Reis happy to get back on field

FOXBOROUGH, Mass -- After 16 seasons, 283 games and 25,120 minutes of MLS action, Revolution keeper Matt Reis wondered to himself whether he’d already played the last game of his career.

Earlier this year, the 38-year-old veteran suffered a knee injury that opened the door for fifth-year keeper Bobby Shuttleworth to assume the starting goalkeeper duties. And just like that, Reis found himself in a new role: the backup.

But on Saturday, Reis returned to the lineup and posted his third clean sheet of the season in a morale-boosting 2-0 win over the Fire at Gillette Stadium.

“I wasn’t sure if it was ever going to happen again,” said Reis about Saturday’s surprise start. “But I was happy to help the team. It was a big game for us. We really needed the points, and we came out and did everything we needed to do.”

It would be an understatement of the highest order to say that 2013 has been a difficult year for Reis, the longest-tenured member of the Revolution.

He started two of the team’s first three games -- both shutouts -- and seemed poised to hold onto the starting role he’s held firm for much of the previous decade.

Although knee inflammation shelved him for the two games that followed his lights-out performance against Sporting Kansas City on March 23, his injury would become the least of his concerns not long after.

On April 15, Reis and his family were near the finish line at the 2013 Boston Marathon before the first of two terrorist bombs exploded. His father-in-law, John Odom, was among those critically wounded in the attack, and spent weeks in the hospital recovering from his injuries.

Since then, Odom has recovered enough to regularly watch his son-in-law’s team at Gillette Stadium. But with Shuttleworth enjoying an All-Star caliber season, Reis remained on the bench.

That was until Thursday, the day Reis got word from Revolution coach Jay Heaps that he’d be in the lineup for Saturday’s contest against the Fire. Although a goalkeeper change at this juncture in the season is far from orthodox, Heaps believed that Reis had earned the opportunity.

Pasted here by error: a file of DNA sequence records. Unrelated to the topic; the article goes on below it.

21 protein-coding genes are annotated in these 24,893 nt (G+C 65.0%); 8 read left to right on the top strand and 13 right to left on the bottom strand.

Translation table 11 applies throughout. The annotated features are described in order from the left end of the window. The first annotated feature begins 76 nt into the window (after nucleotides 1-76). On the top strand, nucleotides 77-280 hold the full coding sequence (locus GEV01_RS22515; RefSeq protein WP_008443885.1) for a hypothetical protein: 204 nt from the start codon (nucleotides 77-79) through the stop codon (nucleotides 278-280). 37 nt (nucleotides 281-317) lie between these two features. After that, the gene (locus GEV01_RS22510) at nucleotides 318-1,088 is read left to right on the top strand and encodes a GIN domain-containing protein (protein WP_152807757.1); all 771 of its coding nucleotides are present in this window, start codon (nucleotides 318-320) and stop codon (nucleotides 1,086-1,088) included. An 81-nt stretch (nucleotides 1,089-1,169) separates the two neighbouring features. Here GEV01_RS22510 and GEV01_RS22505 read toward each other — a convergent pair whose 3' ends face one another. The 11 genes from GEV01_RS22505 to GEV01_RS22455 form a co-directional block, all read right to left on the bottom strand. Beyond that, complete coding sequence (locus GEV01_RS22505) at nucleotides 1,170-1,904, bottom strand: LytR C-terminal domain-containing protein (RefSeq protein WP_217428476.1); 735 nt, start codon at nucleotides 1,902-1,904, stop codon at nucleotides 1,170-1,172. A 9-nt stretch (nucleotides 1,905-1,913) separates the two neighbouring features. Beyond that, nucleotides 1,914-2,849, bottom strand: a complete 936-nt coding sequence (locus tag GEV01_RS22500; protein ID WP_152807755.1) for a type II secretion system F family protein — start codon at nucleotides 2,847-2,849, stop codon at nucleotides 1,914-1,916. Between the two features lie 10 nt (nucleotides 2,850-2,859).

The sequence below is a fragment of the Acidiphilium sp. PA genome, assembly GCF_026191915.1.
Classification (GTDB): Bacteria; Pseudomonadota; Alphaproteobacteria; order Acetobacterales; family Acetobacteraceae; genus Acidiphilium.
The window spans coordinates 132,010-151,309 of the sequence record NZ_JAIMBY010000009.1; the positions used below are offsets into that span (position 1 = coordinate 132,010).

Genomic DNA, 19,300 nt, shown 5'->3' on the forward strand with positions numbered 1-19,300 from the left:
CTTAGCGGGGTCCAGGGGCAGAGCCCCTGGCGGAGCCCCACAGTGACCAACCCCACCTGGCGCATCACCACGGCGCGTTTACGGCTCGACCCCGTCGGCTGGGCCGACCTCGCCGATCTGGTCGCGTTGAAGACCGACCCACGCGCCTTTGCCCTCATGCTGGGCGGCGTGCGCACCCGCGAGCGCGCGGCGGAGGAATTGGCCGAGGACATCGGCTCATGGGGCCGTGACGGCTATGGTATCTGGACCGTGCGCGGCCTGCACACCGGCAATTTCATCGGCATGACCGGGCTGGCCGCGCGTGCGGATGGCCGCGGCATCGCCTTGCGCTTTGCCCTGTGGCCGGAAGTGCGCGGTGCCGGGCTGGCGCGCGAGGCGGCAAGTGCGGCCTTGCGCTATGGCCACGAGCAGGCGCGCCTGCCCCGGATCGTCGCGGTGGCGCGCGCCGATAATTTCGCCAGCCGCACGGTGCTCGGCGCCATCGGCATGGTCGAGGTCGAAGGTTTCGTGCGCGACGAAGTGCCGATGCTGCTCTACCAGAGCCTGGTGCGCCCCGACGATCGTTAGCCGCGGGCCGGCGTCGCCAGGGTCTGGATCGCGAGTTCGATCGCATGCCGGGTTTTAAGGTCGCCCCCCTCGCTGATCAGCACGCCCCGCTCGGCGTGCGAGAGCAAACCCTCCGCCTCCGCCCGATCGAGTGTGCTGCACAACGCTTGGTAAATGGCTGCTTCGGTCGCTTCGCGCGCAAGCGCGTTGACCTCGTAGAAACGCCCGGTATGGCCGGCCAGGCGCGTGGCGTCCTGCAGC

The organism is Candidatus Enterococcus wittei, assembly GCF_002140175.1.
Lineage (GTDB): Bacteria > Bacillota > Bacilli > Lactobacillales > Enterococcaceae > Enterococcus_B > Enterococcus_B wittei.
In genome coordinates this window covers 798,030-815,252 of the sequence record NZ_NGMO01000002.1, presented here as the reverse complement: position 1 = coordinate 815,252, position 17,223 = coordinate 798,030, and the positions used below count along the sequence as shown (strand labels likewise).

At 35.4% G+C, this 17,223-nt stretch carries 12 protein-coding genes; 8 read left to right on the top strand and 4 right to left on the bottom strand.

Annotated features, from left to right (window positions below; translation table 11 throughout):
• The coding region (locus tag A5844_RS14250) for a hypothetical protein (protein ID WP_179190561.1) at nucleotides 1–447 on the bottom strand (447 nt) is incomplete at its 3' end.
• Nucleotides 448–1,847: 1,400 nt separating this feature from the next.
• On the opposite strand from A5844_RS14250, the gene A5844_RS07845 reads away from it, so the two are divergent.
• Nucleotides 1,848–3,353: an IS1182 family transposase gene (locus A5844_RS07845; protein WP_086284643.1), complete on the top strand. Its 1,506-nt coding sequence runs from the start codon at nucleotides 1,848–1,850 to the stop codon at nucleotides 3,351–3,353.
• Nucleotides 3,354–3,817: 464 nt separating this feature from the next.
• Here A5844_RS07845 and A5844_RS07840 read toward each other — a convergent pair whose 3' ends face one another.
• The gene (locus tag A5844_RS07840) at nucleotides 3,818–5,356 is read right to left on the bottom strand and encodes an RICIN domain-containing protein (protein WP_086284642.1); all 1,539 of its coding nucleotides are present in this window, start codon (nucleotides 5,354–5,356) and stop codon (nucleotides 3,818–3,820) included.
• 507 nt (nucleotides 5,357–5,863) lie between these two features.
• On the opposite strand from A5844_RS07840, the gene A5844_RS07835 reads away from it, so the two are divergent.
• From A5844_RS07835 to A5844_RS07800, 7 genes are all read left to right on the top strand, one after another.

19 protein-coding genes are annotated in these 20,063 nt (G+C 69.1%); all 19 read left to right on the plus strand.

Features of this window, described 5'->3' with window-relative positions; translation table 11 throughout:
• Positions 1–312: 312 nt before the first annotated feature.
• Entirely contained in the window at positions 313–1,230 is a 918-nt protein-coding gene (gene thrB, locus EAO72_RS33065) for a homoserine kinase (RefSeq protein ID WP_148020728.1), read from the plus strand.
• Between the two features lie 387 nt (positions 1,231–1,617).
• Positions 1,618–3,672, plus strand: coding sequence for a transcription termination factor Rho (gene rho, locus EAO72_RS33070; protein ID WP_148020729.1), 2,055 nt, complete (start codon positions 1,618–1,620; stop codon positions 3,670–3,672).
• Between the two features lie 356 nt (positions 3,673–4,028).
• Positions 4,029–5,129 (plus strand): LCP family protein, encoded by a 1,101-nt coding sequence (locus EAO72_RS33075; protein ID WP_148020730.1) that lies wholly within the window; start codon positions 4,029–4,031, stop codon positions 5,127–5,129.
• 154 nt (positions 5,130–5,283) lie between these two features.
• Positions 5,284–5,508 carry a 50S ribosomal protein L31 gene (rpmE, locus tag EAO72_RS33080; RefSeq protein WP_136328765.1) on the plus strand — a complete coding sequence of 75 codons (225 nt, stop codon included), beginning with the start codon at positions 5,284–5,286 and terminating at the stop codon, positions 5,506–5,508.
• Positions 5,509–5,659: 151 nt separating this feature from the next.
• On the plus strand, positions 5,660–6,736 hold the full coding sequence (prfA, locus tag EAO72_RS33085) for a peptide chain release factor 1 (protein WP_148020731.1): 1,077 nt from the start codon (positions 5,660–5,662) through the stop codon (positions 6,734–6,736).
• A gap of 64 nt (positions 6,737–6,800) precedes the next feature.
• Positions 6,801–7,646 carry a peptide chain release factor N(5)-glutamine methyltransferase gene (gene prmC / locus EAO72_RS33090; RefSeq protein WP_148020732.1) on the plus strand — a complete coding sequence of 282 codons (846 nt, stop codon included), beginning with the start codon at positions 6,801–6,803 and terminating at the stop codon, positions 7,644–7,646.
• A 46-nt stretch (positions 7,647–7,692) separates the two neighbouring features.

“It’s a little bit feel,” Heaps said about his decision to start Reis. “It’s a little bit (about) going over a lot of film and just seeing where we might need an uptick in certain areas. I thought Matt has been training really well and pushing Bobby, and Bobby’s played great all year.”

To be fair, Shuttleworth’s form had diminished in recent weeks (1.50 GAA in his last six), so the move wasn’t entirely unexpected. Nevertheless, Reis rewarded his coach’s faith in him, and registered a strong performance against the Fire. In fact, his save on Mike Magee in the 27th minute to kept Chicago from seizing a measure of early momentum.

“It was nice to get back out there,” Reis said. “I think that’s one of the things that I have always been good at throughout my career, whether it’s been in college all the way up until now. Even if I don’t get in a lot of games, there’s not that much of a drop-off when I do get in.”

Even though Reis didn’t show any signs of rust during Saturday’s win, he did admit that there was a bit of nervous energy prior to his first start in over four months.

“I think I have been doing this for long enough that the nerves are there, but it’s the excitement,” Reis said. “You never know when it’s going to be your last game, you never know. You always got to enjoy getting out there. It was a lot of fun.”